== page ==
Hundreds of fifth graders spent the day Wednesday learning about the environment at the Harrison County Farm.
"Conservation Day" teaches children the importance of preserving our natural resources. The outdoor classroom includes lessons about trees and pollution and wildlife habitat.
"One hurricane came in, injured this tree and it tried to heal itself. See where it's coming around it," said one of the outdoor instructors, as he pointed to a strange looking piece of pine tree.
A heart shaped section of pine made an interesting show and tell for curious fifth graders. The importance of preserving trees is the focus of the learning station.
"If we don't have trees, then we won't be able to live. And trees grow in the soil. So if something's wrong with the soil, something may happen to the trees and we may lose a lot of oxygen from the trees 'cause they produce oxygen," explained fifth grader Taylor Hardy, who attends D'Iberville Middle School.
A Department of Wildlife instructor talked about squirrels and deer. His message involves the shrinking habitat.
"There might be an area where there's too many deer or the habitat is not as good. Might have the same deer in the same area that grows antlers like this one," he said, while holding up a deer antler.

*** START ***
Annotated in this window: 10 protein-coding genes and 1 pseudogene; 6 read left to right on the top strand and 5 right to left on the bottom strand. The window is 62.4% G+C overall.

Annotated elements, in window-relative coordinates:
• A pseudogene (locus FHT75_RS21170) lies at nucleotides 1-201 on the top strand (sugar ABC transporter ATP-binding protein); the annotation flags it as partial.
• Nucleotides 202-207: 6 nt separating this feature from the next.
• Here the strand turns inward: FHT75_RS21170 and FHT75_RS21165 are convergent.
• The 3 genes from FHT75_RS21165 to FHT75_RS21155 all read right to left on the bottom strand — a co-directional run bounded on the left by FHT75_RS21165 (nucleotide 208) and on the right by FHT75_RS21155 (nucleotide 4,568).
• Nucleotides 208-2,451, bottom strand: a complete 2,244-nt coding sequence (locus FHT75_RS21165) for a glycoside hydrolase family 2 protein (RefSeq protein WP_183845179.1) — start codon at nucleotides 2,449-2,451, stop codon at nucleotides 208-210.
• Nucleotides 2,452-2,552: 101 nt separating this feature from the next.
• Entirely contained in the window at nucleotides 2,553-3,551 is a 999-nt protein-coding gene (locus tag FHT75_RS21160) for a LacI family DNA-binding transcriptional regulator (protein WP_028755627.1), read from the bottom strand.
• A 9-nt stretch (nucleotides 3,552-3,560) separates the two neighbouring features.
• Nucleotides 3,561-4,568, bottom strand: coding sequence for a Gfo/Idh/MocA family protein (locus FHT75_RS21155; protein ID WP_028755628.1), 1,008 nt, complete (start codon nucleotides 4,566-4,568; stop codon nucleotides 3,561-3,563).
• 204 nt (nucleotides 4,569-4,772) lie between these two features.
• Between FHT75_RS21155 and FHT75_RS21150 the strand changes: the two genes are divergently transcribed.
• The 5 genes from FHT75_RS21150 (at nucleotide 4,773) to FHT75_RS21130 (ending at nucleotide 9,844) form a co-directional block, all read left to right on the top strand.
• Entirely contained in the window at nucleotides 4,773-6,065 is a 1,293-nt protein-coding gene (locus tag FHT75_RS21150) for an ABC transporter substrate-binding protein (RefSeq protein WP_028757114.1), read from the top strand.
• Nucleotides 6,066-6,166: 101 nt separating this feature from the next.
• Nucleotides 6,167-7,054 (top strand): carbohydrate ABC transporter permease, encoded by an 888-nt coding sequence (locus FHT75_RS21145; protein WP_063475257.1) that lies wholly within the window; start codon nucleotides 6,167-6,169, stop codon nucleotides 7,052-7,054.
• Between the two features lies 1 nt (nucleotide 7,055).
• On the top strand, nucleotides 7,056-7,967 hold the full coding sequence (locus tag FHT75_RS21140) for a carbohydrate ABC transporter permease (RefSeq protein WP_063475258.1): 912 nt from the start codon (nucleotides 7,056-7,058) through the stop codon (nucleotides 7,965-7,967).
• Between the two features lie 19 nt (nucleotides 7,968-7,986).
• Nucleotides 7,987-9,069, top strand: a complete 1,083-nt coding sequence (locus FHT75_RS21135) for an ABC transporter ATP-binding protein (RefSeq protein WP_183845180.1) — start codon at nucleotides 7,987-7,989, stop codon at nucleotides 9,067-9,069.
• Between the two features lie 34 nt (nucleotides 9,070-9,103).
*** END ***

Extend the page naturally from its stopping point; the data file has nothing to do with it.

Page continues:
Games are a good way to sneak in a serious message about preserving the environment. One activity helps the kids understand the significance of and differences between a variety of natural resources.
Taylor Tripp is a fifth grade student at Our Lady of Fatima.
"Because if we don't protect the environment we'll have nothing to eat or drink or no natural resources," Tripp said.
"You've got organic matter, mineral matter, water and air," said an instructor, who talked about soil types and uses.
Youngsters say this visit to the county farm beats hitting the books indoors on a beautiful day like this.
"We also learned about the trees, about poison ivy and what it looks like and why you should stay away from it," said Jacob Loken, a fifth grader at Fatima.
It's some practical advice to go along with their environmental awareness education.
The Harrison County Soil and Water Conservation District organizes the annual field day.